Whiting of this size are great sport on light line and lures.

Tips for Targeting Whiting on Lures

WITH the air and water temperatures rapidly rising as we move into the summer months, now is a very apt time to discuss targeting whiting on lures. The interesting thing about this topic is if you turned back the clock to not that long ago the thought of catching whiting on lures was looked upon as almost eccentric madness.

But of course it is now widely accepted that whiting will take a variety of lures retrieved with a variety of techniques. Whiting, unlike some species, are multiple spawners and the larger specimens will be carrying either milt or roe depending on whether they are male or female, and they will spawn on the week leading up to both the full and new moons all through summer.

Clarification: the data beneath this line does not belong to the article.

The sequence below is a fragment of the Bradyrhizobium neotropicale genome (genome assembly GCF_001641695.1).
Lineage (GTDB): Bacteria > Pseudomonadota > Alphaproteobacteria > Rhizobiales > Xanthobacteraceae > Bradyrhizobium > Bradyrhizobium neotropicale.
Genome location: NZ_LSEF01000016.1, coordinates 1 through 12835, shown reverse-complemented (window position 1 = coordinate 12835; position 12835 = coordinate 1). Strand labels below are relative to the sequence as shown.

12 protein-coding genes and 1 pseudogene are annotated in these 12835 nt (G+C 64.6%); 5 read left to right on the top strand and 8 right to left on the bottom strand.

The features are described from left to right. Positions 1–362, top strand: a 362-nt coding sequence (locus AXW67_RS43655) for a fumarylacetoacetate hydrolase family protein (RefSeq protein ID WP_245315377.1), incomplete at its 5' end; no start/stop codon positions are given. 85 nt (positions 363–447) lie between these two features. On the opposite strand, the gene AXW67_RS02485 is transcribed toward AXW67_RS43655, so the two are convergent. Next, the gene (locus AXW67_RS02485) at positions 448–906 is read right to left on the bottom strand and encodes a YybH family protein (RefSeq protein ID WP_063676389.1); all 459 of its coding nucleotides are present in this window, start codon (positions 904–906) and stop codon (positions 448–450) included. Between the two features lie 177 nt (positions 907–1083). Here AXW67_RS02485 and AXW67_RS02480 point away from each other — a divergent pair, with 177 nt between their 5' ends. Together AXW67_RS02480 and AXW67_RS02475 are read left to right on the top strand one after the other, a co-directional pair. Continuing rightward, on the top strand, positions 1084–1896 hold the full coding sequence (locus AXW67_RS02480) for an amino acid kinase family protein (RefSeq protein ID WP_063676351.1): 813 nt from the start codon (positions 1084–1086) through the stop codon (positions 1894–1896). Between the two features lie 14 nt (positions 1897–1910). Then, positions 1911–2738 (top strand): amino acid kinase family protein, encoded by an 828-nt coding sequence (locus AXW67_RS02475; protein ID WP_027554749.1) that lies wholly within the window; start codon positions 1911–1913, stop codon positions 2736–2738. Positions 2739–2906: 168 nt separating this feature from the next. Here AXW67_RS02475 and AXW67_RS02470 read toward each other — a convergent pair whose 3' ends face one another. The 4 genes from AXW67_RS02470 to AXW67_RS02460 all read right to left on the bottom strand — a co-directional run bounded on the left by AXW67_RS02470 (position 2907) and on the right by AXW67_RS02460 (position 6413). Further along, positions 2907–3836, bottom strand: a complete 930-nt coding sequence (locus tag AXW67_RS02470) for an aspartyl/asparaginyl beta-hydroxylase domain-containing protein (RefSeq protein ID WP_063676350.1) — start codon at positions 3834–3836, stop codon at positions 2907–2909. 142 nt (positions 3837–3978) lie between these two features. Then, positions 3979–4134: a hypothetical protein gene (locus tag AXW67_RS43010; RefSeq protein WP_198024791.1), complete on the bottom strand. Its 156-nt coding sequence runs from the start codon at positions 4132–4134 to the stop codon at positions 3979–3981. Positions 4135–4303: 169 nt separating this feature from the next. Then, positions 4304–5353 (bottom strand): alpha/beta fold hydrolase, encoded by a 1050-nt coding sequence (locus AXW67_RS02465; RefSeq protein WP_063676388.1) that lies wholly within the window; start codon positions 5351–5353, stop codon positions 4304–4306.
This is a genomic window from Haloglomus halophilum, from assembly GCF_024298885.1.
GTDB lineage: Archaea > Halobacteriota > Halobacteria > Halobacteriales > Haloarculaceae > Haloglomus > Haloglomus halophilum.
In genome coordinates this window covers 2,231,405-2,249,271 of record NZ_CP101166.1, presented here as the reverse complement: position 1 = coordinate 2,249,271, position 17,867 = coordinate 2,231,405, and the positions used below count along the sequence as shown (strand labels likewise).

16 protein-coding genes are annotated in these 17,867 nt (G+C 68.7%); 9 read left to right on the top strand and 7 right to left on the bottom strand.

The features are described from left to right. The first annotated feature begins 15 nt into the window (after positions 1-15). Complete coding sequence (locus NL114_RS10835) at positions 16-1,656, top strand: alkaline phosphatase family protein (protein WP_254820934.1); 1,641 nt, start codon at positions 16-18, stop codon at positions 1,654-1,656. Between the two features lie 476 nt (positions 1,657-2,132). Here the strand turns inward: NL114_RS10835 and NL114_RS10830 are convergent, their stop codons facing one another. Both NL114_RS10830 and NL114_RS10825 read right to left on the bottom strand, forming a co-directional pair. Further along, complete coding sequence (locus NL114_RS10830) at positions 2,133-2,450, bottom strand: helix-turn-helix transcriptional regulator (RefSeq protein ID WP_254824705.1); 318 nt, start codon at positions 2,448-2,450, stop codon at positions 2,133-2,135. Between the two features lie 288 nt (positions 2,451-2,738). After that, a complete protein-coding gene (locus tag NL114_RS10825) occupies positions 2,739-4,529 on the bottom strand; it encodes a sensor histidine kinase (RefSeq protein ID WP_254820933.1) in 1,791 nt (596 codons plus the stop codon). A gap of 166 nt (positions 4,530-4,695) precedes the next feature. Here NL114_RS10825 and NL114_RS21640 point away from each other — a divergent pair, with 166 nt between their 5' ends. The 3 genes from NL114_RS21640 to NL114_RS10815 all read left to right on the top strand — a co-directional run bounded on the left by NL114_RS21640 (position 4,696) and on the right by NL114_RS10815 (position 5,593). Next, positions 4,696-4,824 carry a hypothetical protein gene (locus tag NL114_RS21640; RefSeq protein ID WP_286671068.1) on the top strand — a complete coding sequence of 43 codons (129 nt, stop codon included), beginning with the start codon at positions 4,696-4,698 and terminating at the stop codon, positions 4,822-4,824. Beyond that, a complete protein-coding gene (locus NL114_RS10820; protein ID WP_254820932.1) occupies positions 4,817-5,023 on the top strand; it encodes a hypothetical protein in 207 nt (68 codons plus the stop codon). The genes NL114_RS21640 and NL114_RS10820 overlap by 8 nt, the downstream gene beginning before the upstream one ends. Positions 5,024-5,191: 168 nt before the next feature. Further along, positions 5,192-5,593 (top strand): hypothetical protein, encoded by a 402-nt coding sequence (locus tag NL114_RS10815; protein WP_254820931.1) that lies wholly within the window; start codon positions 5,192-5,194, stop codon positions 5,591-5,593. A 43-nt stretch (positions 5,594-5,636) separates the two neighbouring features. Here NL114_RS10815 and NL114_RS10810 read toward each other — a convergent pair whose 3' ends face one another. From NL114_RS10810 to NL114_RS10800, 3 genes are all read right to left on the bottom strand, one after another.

This breeding bonanza means the fish will be schooling and hungry as well as territorially aggressive. The warm summer water temperatures also mean whiting’s metabolisms will be running rampant. It’s a combination of all these factors that makes this species such a viable lure fishing target.
Before we start talking about the lures, let’s begin with some of the best times and locations in which to find these tough little battlers.

As mentioned above, the lead-up to both the full and new moons sees a spike in whiting activity, and provided we don’t receive a massive amount of rainfall, the mid to upper reaches of the estuaries will be the place to find them. I don’t factor in fishing the tides too much because whiting seem to bite freely on both the run-in and run-out tides.

The main feature I look for is dirty water. Mass discoloration in the water makes this species feel comfortable to school and feed as well as spawn.